What’s In Your Water?

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By Samantha Peters

Just about every water supply has contaminants in it. Some of them have been put there by human beings, like PCBs. Other contaminants, like arsenic and radon, occur naturally. Though most contaminants are actually harmless, some of them can make a homeowner and their family quite ill. How do they get rid of contaminates and leave their water clean and sparkling?

EPA Standards – The Environmental Protection Agency has standards for what constitutes safe drinking water for municipalities across the country, but they don’t perform the same service for people who have their own private water supply. This means these homeowners will have to gauge the quality of their water themselves. A homeowner who believes their water is unhealthy can call their public water company in their area for a Consumer Confidence Report, which they must provide by law.

The homeowner should be warned, though, that some contaminants aren’t regulated by the EPA and so won’t appear in the report. If the homeowner wants to know the exact levels of contaminants, they should give a sample of the water that comes out of their tap to a lab.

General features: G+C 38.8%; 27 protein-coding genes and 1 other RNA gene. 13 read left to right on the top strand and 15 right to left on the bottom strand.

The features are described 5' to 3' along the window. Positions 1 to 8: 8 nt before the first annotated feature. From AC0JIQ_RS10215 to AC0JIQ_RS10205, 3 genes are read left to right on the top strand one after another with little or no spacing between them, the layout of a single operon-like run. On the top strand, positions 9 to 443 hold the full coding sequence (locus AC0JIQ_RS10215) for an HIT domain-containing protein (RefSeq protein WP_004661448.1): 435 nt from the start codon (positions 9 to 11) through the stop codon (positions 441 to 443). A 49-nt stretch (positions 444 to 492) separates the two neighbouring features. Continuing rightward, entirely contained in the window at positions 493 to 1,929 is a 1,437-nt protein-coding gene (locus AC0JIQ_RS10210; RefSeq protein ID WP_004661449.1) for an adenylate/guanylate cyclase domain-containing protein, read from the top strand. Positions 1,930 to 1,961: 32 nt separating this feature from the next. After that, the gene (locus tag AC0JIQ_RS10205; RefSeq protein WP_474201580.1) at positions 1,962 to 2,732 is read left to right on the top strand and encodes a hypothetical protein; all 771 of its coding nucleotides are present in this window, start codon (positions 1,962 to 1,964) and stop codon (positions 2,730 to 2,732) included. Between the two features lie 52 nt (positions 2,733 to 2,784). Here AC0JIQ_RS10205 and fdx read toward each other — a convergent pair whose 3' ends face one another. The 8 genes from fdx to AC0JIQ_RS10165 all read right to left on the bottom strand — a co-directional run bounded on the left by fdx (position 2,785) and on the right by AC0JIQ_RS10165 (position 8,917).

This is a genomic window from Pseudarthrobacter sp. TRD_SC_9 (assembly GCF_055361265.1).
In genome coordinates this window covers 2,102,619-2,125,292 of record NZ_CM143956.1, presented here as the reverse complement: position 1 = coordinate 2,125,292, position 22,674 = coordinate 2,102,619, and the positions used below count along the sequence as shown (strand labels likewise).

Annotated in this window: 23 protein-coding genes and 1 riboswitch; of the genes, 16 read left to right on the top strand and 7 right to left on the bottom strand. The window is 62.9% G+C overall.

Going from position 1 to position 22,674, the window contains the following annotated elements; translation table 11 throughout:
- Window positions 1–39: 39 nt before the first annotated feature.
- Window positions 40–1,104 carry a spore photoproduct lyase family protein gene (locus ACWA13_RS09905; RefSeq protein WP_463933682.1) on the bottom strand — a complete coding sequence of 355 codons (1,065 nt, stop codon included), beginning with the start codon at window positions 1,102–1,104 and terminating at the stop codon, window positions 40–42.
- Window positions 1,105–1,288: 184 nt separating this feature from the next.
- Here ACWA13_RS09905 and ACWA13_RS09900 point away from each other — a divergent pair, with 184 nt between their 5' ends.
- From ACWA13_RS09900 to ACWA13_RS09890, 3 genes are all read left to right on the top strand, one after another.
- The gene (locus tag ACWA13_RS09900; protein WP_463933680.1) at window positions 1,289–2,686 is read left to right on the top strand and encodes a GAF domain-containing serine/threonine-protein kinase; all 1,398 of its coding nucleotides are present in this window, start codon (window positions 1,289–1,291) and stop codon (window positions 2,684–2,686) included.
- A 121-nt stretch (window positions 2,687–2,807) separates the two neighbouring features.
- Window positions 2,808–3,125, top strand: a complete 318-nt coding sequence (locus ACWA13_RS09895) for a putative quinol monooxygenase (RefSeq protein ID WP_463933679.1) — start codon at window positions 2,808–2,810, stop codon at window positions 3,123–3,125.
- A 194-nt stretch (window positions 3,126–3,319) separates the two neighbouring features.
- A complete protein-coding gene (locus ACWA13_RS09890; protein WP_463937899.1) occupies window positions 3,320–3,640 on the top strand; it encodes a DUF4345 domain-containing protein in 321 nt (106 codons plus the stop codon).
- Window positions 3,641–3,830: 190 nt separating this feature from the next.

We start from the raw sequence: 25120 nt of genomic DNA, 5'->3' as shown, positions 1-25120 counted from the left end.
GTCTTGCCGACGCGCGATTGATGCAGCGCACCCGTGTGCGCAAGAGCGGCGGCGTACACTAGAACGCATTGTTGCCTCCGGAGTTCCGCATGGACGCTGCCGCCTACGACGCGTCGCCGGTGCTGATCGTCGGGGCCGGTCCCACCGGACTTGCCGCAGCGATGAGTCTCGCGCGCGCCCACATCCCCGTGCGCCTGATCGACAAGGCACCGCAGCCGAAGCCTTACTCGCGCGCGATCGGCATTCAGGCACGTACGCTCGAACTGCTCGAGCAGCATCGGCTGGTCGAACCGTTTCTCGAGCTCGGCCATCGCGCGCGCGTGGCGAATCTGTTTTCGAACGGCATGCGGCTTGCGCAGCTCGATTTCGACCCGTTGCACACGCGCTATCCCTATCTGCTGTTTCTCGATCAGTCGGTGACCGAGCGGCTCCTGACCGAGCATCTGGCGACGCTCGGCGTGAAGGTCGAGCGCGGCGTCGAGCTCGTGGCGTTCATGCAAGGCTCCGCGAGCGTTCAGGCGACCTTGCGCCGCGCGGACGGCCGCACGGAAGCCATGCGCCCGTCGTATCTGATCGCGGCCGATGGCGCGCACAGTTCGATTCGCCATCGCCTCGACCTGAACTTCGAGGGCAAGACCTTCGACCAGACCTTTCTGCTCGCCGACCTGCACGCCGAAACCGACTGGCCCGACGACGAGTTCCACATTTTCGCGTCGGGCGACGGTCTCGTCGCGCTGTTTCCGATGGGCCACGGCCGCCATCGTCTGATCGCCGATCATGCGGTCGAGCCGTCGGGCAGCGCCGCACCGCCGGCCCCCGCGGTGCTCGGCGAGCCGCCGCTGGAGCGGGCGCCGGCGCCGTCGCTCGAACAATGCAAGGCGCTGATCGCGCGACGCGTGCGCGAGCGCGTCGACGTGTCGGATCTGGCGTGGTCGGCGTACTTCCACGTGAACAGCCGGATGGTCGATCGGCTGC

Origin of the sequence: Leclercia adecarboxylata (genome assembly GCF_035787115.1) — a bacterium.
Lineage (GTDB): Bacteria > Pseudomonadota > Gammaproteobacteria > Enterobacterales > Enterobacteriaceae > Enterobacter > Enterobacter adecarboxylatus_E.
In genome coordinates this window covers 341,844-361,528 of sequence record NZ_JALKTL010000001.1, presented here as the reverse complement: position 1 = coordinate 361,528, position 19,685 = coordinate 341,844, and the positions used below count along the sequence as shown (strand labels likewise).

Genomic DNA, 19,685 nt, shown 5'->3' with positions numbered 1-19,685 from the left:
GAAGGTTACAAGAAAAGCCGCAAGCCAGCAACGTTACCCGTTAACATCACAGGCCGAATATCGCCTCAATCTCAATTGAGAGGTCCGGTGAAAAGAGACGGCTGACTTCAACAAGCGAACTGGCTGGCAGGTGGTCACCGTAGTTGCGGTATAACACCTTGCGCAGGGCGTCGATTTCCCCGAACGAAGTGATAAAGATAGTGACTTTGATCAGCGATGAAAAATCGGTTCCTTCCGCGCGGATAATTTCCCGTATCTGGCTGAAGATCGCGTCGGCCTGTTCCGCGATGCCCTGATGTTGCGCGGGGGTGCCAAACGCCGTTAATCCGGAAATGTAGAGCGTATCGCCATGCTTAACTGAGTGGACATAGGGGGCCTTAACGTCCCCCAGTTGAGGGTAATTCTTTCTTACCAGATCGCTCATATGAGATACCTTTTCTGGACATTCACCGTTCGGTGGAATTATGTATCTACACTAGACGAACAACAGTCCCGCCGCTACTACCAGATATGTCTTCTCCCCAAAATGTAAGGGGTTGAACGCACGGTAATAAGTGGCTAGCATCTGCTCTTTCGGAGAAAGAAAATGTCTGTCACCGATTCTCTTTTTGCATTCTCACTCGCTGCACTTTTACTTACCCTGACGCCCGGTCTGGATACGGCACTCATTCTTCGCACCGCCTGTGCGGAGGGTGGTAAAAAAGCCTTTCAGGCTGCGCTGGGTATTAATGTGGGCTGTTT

To do this they should first call their state or local department of health and get a list of labs that are certified to test their water. The lab will send them a bottle for a water sample and tell them how to collect their water. The homeowner will have to pay for the test, which can be expensive depending on how many contaminants they want tested for. To cut down on the cost they can ask the lab what contaminants they’ve already found in the water in the homeowner’s area.

Filters – If a homeowner gets a report back that shows their water harbors dangerous contaminants like pesticides, bacteria or formaldehyde or contaminants that simply make their water smell and taste bad they have several options. They can install a reverse osmosis filter, which is a great way to get clean water. In reverse osmosis the water is pumped through a filter that traps the contaminants and allows the cleaned water to go through. They can also install an activated carbon filter. The carbon absorbs impurities and is very good for pesticides, organic chemicals and some pathogens.

The homeowner can also install an ion exchange unit. This unit is used to remove hard water, but some types can also be used to remove radon.

A homeowner doesn’t have to live with contaminated water. There are many ways to make sure that the water they and their family drink is pure and healthy.

About this Author:

Samantha Peters  is an avid blogger who enjoys writing about various career and job related topics. Sam manages The Education Update and lives in beautiful San Diego, California. 

What’s In Your Water?
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One Response

  1. Nick July 23, 2012

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